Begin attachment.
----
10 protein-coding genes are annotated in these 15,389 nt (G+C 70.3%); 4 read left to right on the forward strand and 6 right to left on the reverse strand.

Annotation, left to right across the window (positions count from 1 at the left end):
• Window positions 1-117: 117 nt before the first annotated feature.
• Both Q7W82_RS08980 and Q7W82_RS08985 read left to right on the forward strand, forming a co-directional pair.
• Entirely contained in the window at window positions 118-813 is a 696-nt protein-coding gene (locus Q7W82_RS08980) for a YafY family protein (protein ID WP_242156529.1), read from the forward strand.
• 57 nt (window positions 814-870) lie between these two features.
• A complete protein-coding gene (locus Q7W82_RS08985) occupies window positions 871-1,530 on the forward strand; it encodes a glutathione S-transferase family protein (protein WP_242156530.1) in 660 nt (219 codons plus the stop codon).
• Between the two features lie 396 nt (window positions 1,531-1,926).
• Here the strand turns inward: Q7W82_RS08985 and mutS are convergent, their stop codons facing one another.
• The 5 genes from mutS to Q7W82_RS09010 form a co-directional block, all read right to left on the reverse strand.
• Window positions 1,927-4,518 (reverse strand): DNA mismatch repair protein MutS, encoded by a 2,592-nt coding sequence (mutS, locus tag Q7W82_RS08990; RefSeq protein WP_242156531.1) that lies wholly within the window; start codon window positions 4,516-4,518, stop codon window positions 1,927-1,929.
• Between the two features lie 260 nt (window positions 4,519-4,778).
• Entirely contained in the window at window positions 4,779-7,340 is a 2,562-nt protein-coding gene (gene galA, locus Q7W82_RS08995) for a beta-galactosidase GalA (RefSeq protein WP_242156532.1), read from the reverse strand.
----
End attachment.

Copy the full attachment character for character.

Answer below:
10 protein-coding genes are annotated in these 15,389 nt (G+C 70.3%); 4 read left to right on the forward strand and 6 right to left on the reverse strand.

Annotation, left to right across the window (positions count from 1 at the left end):
• Window positions 1-117: 117 nt before the first annotated feature.
• Both Q7W82_RS08980 and Q7W82_RS08985 read left to right on the forward strand, forming a co-directional pair.
• Entirely contained in the window at window positions 118-813 is a 696-nt protein-coding gene (locus Q7W82_RS08980) for a YafY family protein (protein ID WP_242156529.1), read from the forward strand.
• 57 nt (window positions 814-870) lie between these two features.
• A complete protein-coding gene (locus Q7W82_RS08985) occupies window positions 871-1,530 on the forward strand; it encodes a glutathione S-transferase family protein (protein WP_242156530.1) in 660 nt (219 codons plus the stop codon).
• Between the two features lie 396 nt (window positions 1,531-1,926).
• Here the strand turns inward: Q7W82_RS08985 and mutS are convergent, their stop codons facing one another.
• The 5 genes from mutS to Q7W82_RS09010 form a co-directional block, all read right to left on the reverse strand.
• Window positions 1,927-4,518 (reverse strand): DNA mismatch repair protein MutS, encoded by a 2,592-nt coding sequence (mutS, locus tag Q7W82_RS08990; RefSeq protein WP_242156531.1) that lies wholly within the window; start codon window positions 4,516-4,518, stop codon window positions 1,927-1,929.
• Between the two features lie 260 nt (window positions 4,519-4,778).
• Entirely contained in the window at window positions 4,779-7,340 is a 2,562-nt protein-coding gene (gene galA, locus Q7W82_RS08995) for a beta-galactosidase GalA (RefSeq protein WP_242156532.1), read from the reverse strand.